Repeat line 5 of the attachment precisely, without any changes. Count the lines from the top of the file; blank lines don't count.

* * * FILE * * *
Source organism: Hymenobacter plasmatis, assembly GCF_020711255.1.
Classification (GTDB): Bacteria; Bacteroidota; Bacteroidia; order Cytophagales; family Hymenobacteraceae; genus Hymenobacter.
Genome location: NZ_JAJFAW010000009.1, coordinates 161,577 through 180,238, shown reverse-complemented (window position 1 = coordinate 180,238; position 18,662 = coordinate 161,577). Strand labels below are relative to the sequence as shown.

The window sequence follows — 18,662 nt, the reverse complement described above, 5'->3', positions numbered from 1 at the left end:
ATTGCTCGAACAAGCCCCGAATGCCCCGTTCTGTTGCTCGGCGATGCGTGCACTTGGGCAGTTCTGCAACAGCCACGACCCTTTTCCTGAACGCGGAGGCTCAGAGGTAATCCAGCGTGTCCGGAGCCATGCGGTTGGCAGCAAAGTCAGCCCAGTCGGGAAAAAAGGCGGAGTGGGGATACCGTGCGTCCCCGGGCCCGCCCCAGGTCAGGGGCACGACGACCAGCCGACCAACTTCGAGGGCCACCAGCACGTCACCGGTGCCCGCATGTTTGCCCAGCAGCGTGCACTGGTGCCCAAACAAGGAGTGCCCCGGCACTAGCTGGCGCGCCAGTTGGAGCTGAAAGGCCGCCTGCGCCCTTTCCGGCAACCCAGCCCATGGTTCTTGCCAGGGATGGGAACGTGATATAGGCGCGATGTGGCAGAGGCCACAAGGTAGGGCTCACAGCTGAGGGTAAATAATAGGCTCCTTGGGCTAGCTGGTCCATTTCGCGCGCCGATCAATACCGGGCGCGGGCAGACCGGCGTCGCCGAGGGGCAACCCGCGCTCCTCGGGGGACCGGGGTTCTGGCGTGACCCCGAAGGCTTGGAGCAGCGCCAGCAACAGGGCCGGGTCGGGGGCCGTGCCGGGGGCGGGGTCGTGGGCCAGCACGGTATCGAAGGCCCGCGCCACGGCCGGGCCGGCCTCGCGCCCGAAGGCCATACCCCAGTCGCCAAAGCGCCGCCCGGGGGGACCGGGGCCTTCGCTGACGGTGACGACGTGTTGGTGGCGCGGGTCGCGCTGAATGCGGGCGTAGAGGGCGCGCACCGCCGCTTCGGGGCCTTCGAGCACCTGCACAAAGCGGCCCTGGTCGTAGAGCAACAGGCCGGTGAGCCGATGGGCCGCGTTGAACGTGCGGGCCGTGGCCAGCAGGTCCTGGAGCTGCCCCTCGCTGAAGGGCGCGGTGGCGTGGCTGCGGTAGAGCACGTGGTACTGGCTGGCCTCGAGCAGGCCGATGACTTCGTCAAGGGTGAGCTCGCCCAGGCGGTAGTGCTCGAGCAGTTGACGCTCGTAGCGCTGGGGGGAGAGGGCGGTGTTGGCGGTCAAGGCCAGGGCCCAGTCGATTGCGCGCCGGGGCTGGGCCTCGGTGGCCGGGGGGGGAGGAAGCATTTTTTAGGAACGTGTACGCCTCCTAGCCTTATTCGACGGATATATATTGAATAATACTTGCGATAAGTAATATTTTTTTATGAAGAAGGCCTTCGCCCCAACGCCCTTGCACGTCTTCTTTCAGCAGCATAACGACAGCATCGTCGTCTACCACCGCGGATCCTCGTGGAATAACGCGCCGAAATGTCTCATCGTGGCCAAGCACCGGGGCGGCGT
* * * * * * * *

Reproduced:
ATTGCTCGAACAAGCCCCGAATGCCCCGTTCTGTTGCTCGGCGATGCGTGCACTTGGGCAGTTCTGCAACAGCCACGACCCTTTTCCTGAACGCGGAGGCTCAGAGGTAATCCAGCGTGTCCGGAGCCATGCGGTTGGCAGCAAAGTCAGCCCAGTCGGGAAAAAAGGCGGAGTGGGGATACCGTGCGTCCCCGGGCCCGCCCCAGGTCAGGGGCACGACGACCAGCCGACCAACTTCGAGGGCCACCAGCACGTCACCGGTGCCCGCATGTTTGCCCAGCAGCGTGCACTGGTGCCCAAACAAGGAGTGCCCCGGCACTAGCTGGCGCGCCAGTTGGAGCTGAAAGGCCGCCTGCGCCCTTTCCGGCAACCCAGCCCATGGTTCTTGCCAGGGATGGGAACGTGATATAGGCGCGATGTGGCAGAGGCCACAAGGTAGGGCTCACAGCTGAGGGTAAATAATAGGCTCCTTGGGCTAGCTGGTCCATTTCGCGCGCCGATCAATACCGGGCGCGGGCAGACCGGCGTCGCCGAGGGGCAACCCGCGCTCCTCGGGGGACCGGGGTTCTGGCGTGACCCCGAAGGCTTGGAGCAGCGCCAGCAACAGGGCCGGGTCGGGGGCCGTGCCGGGGGCGGGGTCGTGGGCCAGCACGGTATCGAAGGCCCGCGCCACGGCCGGGCCGGCCTCGCGCCCGAAGGCCATACCCCAGTCGCCAAAGCGCCGCCCGGGGGGACCGGGGCCTTCGCTGACGGTGACGACGTGTTGGTGGCGCGGGTCGCGCTGAATGCGGGCGTAGAGGGCGCGCACCGCCGCTTCGGGGCCTTCGAGCACCTGCACAAAGCGGCCCTGGTCGTAGAGCAACAGGCCGGTGAGCCGATGGGCCGCGTTGAACGTGCGGGCCGTGGCCAGCAGGTCCTGGAGCTGCCCCTCGCTGAAGGGCGCGGTGGCGTGGCTGCGGTAGAGCACGTGGTACTGGCTGGCCTCGAGCAGGCCGATGACTTCGTCAAGGGTGAGCTCGCCCAGGCGGTAGTGCTCGAGCAGTTGACGCTCGTAGCGCTGGGGGGAGAGGGCGGTGTTGGCGGTCAAGGCCAGGGCCCAGTCGATTGCGCGCCGGGGCTGGGCCTCGGTGGCCGGGGGGGGAGGAAGCATTTTTTAGGAACGTGTACGCCTCCTAGCCTTATTCGACGGATATATATTGAATAATACTTGCGATAAGTAATATTTTTTTATGAAGAAGGCCTTCGCCCCAACGCCCTTGCACGTCTTCTTTCAGCAGCATAACGACAGCATCGTCGTCTACCACCGCGGATCCTCGTGGAATAACGCGCCGAAATGTCTCATCGTGGCCAAGCACCGGGGCGGCGT